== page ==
Words: Chekii Harling


The innovative product designer, Cyrill Gutsch, shares his journey to launching Parley for the Oceans, his tips on helping to save our seas and his hopes for the future.



Words: Chekii Harling


The innovative product designer, Cyrill Gutsch, shares his journey to launching Parley for the Oceans, his tips for helping to save our seas and his hopes for the future.

As part of SUPERFUTURES, in which we’re exploring possible futures, we chatted to Cyrill Gutsch, CEO and Founder of environmental organisation Parley for the Oceans. As the lead collaborator in SUPERMARKET at The Corner Shop at Selfridges London, Parley has installed its Parley Blueprint Module 3D printer in the space, where it will be creating on-demand furniture and objects from marine plastic debris. Here, we discuss Cyrill’s journey to launching Parley and its Clean Waves eyewear brand, how we can all help to save the ocean and his plans for the future.


What do the Parley Blueprint Module machines do?


It’s a 3D-printing machine transforming problems into solutions by turning plastic debris into useful objects. It represents the idea that creativity and collaboration can end marine plastic pollution and create a better future, a world where we protect the oceans and make Earth liveable for humans.


How does plastic get into the ocean?


When we use plastic items and throw them away, they just go somewhere else on this interconnected planet. Over 10 million metric tons of plastic waste enter the oceans every year! The oceans are always downhill and downstream, and plastic never biodegrades; it lasts forever.


How can you turn plastic from the ocean into furniture?


Through eco-innovation, collaboration, and upcycling, intercepted marine plastic debris is sorted, cleaned, and processed on site to create 3D-printed Parley Ocean Plastic® furniture, objects and building structures which then can support local communities and schools.

When and why did protecting the planet become important to you?


I grew up in the Black Forest in Germany so being by the sea was a very rare occasion. I fell in love with the ocean when I was seven years old. The ocean made me realise there was a bigger power; it humbled me and gave me a lot of energy.


Why did you launch Parley for the Oceans?


In 2012 I learnt that this massive force that I loved was under threat, so I called my partner in New York and said, “We need to stop being just a design firm, we need to protect the sea.” That year, we launched Parley for the Oceans – an environmental organisation that is all about creativity, eco-innovation and collaboration.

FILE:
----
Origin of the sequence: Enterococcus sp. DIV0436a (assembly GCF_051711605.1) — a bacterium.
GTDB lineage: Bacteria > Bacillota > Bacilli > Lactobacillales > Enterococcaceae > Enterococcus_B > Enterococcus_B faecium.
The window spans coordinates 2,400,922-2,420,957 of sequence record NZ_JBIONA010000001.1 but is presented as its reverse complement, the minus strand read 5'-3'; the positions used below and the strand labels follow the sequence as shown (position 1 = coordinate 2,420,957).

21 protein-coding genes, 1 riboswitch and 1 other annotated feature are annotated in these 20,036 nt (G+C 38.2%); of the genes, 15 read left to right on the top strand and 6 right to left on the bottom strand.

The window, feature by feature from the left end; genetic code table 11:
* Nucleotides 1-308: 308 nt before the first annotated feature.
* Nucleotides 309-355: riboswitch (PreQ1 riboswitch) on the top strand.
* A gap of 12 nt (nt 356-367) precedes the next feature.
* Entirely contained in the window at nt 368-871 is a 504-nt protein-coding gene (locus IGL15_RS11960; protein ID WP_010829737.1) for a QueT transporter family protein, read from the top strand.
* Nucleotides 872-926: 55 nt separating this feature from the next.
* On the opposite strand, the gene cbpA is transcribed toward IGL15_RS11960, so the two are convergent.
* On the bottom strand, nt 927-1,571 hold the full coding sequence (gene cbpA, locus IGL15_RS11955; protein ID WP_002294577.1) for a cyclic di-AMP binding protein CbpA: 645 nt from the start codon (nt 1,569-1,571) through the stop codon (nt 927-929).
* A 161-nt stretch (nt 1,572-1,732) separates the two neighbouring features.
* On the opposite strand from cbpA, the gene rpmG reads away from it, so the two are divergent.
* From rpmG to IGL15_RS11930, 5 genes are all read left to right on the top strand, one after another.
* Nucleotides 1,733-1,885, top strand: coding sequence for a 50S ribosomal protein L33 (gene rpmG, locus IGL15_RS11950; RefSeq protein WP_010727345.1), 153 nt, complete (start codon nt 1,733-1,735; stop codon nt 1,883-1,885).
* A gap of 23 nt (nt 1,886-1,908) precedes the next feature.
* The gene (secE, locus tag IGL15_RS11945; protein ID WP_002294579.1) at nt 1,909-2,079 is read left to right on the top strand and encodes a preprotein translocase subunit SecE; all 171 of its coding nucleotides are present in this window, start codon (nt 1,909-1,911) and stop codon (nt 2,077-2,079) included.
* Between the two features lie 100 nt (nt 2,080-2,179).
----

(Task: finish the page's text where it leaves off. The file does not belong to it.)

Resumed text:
What is Parley’s mission?


To empower and inspire. You only need 7% of society to come together to change the world. That 7% consists of the creators, the scientists, the people who are redefining the reality we live in.

Plastic waste rescued by Parley for the Oceans, in San Felipe, Mexico.

Image courtesy of Sea Shepherd

Photography by Eric White

What is Parley working on at the moment?


We focus on three different crises: plastic, climate and fishing. Plastic is the poster girl (or boy) for all these big environmental issues and an invitation for citizens to join the movement because it’s relevant to everyone.


What is the problem with plastics?


Plastic is a design failure because it creates too much harm. We have to invent new materials, and while we are doing so we must stop making new plastic and circulate what we already have to satisfy our addiction to the material.


What other brands or organisations do you admire?


At Parley, we work with more than 1,000 amazing environmental organisations and have a big collaboration network. I really admire the small underfunded local groups – these are the people who we like to help and collaborate with the most.

“At Parley, we are futurists more than environmentalists because we must imagine a future where mankind and the natural world can live in harmony.”

Which communities have inspired you during your sustainability journey? 


The art world, the fashion world, the sports world, the material scientists, the space community, and, of course, the ocean community.


Who’s your environmental hero? 


Dr Sylvia Earle – she’s a marine biologist and was the first woman to touch the seabed at an enormous depth. She is a phenomenal thinker, a wonderful person, and a very strong voice for the oceans. If God had a voice, it would be hers. Then there’s Paul Watson, of Sea Shepherd [Conservation Society], who is a Co-Founder of Greenpeace – he risks his own life to protect fish.


What is Clean Waves?